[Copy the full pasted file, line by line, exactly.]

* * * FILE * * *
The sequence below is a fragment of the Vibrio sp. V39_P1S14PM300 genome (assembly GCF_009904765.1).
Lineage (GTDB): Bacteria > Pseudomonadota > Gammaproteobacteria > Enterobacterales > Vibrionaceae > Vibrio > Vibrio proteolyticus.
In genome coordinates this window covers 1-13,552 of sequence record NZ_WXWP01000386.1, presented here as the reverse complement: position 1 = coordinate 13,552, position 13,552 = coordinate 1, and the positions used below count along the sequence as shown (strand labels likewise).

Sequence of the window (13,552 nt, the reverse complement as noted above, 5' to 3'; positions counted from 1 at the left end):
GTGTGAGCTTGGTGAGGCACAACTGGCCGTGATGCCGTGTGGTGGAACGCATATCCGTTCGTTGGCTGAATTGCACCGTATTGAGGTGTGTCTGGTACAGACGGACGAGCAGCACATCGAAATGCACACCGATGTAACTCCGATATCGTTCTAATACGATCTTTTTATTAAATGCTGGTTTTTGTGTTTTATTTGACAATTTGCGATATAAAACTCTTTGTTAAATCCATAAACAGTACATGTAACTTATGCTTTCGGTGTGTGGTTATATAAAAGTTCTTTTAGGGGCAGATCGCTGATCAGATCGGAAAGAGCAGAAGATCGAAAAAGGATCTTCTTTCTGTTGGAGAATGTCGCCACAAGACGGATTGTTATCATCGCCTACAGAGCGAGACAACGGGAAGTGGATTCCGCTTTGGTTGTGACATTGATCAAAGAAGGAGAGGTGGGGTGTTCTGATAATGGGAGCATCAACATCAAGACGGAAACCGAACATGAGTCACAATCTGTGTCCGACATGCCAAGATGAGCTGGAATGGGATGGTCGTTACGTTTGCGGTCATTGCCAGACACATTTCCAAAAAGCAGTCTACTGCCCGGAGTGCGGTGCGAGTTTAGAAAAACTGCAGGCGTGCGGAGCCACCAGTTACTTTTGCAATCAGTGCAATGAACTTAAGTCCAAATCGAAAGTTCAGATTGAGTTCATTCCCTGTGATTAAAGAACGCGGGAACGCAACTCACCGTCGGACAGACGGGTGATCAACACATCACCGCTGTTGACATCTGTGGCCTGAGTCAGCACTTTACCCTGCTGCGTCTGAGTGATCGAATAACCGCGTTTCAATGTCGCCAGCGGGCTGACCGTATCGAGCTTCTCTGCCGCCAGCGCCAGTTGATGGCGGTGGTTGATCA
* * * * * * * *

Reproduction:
The sequence below is a fragment of the Vibrio sp. V39_P1S14PM300 genome (assembly GCF_009904765.1).
Lineage (GTDB): Bacteria > Pseudomonadota > Gammaproteobacteria > Enterobacterales > Vibrionaceae > Vibrio > Vibrio proteolyticus.
In genome coordinates this window covers 1-13,552 of sequence record NZ_WXWP01000386.1, presented here as the reverse complement: position 1 = coordinate 13,552, position 13,552 = coordinate 1, and the positions used below count along the sequence as shown (strand labels likewise).

Sequence of the window (13,552 nt, the reverse complement as noted above, 5' to 3'; positions counted from 1 at the left end):
GTGTGAGCTTGGTGAGGCACAACTGGCCGTGATGCCGTGTGGTGGAACGCATATCCGTTCGTTGGCTGAATTGCACCGTATTGAGGTGTGTCTGGTACAGACGGACGAGCAGCACATCGAAATGCACACCGATGTAACTCCGATATCGTTCTAATACGATCTTTTTATTAAATGCTGGTTTTTGTGTTTTATTTGACAATTTGCGATATAAAACTCTTTGTTAAATCCATAAACAGTACATGTAACTTATGCTTTCGGTGTGTGGTTATATAAAAGTTCTTTTAGGGGCAGATCGCTGATCAGATCGGAAAGAGCAGAAGATCGAAAAAGGATCTTCTTTCTGTTGGAGAATGTCGCCACAAGACGGATTGTTATCATCGCCTACAGAGCGAGACAACGGGAAGTGGATTCCGCTTTGGTTGTGACATTGATCAAAGAAGGAGAGGTGGGGTGTTCTGATAATGGGAGCATCAACATCAAGACGGAAACCGAACATGAGTCACAATCTGTGTCCGACATGCCAAGATGAGCTGGAATGGGATGGTCGTTACGTTTGCGGTCATTGCCAGACACATTTCCAAAAAGCAGTCTACTGCCCGGAGTGCGGTGCGAGTTTAGAAAAACTGCAGGCGTGCGGAGCCACCAGTTACTTTTGCAATCAGTGCAATGAACTTAAGTCCAAATCGAAAGTTCAGATTGAGTTCATTCCCTGTGATTAAAGAACGCGGGAACGCAACTCACCGTCGGACAGACGGGTGATCAACACATCACCGCTGTTGACATCTGTGGCCTGAGTCAGCACTTTACCCTGCTGCGTCTGAGTGATCGAATAACCGCGTTTCAATGTCGCCAGCGGGCTGACCGTATCGAGCTTCTCTGCCGCCAGCGCCAGTTGATGGCGGTGGTTGATCA